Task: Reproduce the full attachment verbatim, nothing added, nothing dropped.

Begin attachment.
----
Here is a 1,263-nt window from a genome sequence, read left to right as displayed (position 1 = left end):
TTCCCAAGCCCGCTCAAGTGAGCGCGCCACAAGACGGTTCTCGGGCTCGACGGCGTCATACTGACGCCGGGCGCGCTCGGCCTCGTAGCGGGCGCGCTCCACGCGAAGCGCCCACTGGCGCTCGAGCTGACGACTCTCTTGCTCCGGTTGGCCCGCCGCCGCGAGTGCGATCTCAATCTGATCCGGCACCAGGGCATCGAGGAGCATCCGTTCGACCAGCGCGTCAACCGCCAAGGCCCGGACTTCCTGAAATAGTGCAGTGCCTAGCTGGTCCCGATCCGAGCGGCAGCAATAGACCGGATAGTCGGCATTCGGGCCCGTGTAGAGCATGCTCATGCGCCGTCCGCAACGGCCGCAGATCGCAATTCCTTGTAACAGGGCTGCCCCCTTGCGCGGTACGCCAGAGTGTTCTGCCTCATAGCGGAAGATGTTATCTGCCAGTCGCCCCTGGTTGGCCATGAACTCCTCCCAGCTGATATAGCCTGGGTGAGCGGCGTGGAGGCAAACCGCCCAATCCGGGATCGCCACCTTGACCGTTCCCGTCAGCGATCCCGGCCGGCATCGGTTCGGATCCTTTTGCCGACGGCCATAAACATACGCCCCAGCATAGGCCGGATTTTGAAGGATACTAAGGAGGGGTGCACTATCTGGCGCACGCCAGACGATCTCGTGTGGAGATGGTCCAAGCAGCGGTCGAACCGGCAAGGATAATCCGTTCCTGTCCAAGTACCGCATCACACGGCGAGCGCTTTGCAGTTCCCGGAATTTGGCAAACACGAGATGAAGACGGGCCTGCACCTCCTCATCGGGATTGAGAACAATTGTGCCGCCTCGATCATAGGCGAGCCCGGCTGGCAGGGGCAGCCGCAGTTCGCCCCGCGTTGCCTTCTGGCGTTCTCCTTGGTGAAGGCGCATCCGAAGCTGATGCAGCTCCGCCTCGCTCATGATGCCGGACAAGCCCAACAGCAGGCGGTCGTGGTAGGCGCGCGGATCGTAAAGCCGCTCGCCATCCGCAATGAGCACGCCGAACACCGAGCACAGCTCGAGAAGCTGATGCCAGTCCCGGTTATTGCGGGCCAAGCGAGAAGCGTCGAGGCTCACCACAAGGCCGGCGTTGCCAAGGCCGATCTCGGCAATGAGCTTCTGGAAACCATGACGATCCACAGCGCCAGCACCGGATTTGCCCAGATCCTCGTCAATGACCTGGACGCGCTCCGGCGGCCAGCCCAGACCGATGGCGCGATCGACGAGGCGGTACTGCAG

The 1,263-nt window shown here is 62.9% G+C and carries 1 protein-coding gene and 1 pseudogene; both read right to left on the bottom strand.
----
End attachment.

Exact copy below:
Here is a 1,263-nt window from a genome sequence, read left to right as displayed (position 1 = left end):
TTCCCAAGCCCGCTCAAGTGAGCGCGCCACAAGACGGTTCTCGGGCTCGACGGCGTCATACTGACGCCGGGCGCGCTCGGCCTCGTAGCGGGCGCGCTCCACGCGAAGCGCCCACTGGCGCTCGAGCTGACGACTCTCTTGCTCCGGTTGGCCCGCCGCCGCGAGTGCGATCTCAATCTGATCCGGCACCAGGGCATCGAGGAGCATCCGTTCGACCAGCGCGTCAACCGCCAAGGCCCGGACTTCCTGAAATAGTGCAGTGCCTAGCTGGTCCCGATCCGAGCGGCAGCAATAGACCGGATAGTCGGCATTCGGGCCCGTGTAGAGCATGCTCATGCGCCGTCCGCAACGGCCGCAGATCGCAATTCCTTGTAACAGGGCTGCCCCCTTGCGCGGTACGCCAGAGTGTTCTGCCTCATAGCGGAAGATGTTATCTGCCAGTCGCCCCTGGTTGGCCATGAACTCCTCCCAGCTGATATAGCCTGGGTGAGCGGCGTGGAGGCAAACCGCCCAATCCGGGATCGCCACCTTGACCGTTCCCGTCAGCGATCCCGGCCGGCATCGGTTCGGATCCTTTTGCCGACGGCCATAAACATACGCCCCAGCATAGGCCGGATTTTGAAGGATACTAAGGAGGGGTGCACTATCTGGCGCACGCCAGACGATCTCGTGTGGAGATGGTCCAAGCAGCGGTCGAACCGGCAAGGATAATCCGTTCCTGTCCAAGTACCGCATCACACGGCGAGCGCTTTGCAGTTCCCGGAATTTGGCAAACACGAGATGAAGACGGGCCTGCACCTCCTCATCGGGATTGAGAACAATTGTGCCGCCTCGATCATAGGCGAGCCCGGCTGGCAGGGGCAGCCGCAGTTCGCCCCGCGTTGCCTTCTGGCGTTCTCCTTGGTGAAGGCGCATCCGAAGCTGATGCAGCTCCGCCTCGCTCATGATGCCGGACAAGCCCAACAGCAGGCGGTCGTGGTAGGCGCGCGGATCGTAAAGCCGCTCGCCATCCGCAATGAGCACGCCGAACACCGAGCACAGCTCGAGAAGCTGATGCCAGTCCCGGTTATTGCGGGCCAAGCGAGAAGCGTCGAGGCTCACCACAAGGCCGGCGTTGCCAAGGCCGATCTCGGCAATGAGCTTCTGGAAACCATGACGATCCACAGCGCCAGCACCGGATTTGCCCAGATCCTCGTCAATGACCTGGACGCGCTCCGGCGGCCAGCCCAGACCGATGGCGCGATCGACGAGGCGGTACTGCAG

The 1,263-nt window shown here is 62.9% G+C and carries 1 protein-coding gene and 1 pseudogene; both read right to left on the bottom strand.